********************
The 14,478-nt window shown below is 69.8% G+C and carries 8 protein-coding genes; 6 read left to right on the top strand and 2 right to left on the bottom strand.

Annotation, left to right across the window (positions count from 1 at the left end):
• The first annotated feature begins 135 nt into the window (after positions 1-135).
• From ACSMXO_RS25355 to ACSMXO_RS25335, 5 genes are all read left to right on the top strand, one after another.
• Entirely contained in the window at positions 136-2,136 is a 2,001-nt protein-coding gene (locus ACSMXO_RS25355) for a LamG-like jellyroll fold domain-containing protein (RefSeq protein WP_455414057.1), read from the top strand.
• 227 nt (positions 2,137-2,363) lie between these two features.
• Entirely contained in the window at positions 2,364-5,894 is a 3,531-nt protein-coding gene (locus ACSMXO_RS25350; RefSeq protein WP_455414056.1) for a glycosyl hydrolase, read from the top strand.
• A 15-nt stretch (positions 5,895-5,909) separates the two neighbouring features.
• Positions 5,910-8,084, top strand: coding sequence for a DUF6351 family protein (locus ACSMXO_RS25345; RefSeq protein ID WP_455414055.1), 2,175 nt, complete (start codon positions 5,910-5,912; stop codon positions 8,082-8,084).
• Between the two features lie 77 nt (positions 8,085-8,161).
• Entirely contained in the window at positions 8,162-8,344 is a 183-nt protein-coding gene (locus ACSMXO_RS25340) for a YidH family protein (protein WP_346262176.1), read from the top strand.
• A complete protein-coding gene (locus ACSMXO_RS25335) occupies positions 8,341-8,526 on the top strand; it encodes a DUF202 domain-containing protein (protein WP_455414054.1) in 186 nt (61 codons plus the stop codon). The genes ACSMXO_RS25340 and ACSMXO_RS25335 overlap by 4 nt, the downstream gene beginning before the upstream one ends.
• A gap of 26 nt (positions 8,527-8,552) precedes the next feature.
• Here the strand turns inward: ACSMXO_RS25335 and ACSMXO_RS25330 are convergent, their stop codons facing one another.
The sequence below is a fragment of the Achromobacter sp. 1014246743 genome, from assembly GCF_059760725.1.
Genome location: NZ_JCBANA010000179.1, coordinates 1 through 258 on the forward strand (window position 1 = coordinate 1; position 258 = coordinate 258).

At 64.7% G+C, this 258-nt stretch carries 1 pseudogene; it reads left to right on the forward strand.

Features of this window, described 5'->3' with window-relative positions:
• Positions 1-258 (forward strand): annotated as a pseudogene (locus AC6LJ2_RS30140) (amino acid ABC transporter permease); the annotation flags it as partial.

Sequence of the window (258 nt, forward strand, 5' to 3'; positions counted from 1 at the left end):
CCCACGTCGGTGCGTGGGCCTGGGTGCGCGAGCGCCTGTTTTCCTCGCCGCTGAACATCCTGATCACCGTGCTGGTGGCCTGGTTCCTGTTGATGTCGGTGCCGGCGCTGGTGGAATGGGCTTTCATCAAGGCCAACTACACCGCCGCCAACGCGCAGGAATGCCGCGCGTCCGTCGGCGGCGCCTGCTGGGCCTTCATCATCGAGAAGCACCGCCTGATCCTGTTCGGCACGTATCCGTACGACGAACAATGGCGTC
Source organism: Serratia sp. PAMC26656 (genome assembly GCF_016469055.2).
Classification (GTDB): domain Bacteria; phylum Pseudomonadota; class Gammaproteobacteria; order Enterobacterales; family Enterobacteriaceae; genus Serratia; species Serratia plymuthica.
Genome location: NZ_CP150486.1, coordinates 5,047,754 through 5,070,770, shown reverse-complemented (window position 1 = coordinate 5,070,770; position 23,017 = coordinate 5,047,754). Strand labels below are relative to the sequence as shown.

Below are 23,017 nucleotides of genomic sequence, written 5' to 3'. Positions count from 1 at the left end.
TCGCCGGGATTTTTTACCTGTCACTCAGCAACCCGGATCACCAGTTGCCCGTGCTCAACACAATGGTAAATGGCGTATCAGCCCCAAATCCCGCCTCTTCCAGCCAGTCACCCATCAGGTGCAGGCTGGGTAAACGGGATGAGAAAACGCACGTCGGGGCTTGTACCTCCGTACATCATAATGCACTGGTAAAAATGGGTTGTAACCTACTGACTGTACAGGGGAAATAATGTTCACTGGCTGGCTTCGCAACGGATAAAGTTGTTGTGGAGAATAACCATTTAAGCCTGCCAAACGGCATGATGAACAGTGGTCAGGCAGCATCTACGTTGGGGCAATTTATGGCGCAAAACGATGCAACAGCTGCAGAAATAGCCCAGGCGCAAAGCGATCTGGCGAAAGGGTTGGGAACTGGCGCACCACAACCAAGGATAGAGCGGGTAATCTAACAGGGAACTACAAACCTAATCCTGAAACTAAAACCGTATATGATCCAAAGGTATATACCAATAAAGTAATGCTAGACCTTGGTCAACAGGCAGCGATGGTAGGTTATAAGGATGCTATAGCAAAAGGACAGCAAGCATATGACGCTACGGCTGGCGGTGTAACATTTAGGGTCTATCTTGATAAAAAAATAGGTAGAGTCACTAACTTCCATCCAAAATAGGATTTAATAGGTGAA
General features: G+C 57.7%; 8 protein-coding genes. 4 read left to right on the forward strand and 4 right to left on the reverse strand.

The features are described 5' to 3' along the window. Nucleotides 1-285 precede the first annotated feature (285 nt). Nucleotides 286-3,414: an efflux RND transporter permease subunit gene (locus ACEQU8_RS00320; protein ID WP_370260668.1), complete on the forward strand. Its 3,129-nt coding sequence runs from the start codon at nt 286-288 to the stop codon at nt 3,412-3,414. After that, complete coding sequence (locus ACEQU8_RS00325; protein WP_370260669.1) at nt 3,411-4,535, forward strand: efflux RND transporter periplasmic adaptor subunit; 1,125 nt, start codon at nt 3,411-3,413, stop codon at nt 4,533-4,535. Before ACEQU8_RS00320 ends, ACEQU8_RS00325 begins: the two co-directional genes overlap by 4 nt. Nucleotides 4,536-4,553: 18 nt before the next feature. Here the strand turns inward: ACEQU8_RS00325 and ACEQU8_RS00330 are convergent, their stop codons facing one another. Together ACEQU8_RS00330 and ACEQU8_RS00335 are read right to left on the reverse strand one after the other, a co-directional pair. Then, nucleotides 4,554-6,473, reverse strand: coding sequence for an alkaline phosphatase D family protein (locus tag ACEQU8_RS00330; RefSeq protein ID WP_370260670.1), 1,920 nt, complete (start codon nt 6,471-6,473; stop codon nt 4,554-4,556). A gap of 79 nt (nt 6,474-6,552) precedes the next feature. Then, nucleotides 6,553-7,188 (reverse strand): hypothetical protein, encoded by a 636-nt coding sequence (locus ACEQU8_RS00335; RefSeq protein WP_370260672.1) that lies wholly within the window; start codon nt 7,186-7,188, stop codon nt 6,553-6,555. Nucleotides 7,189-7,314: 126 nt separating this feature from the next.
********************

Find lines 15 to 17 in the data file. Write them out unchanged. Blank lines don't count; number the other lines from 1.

The sequence below is a fragment of the Achromobacter sp. 1014246743 genome, from assembly GCF_059760725.1.
Genome location: NZ_JCBANA010000179.1, coordinates 1 through 258 on the forward strand (window position 1 = coordinate 1; position 258 = coordinate 258).

At 64.7% G+C, this 258-nt stretch carries 1 pseudogene; it reads left to right on the forward strand.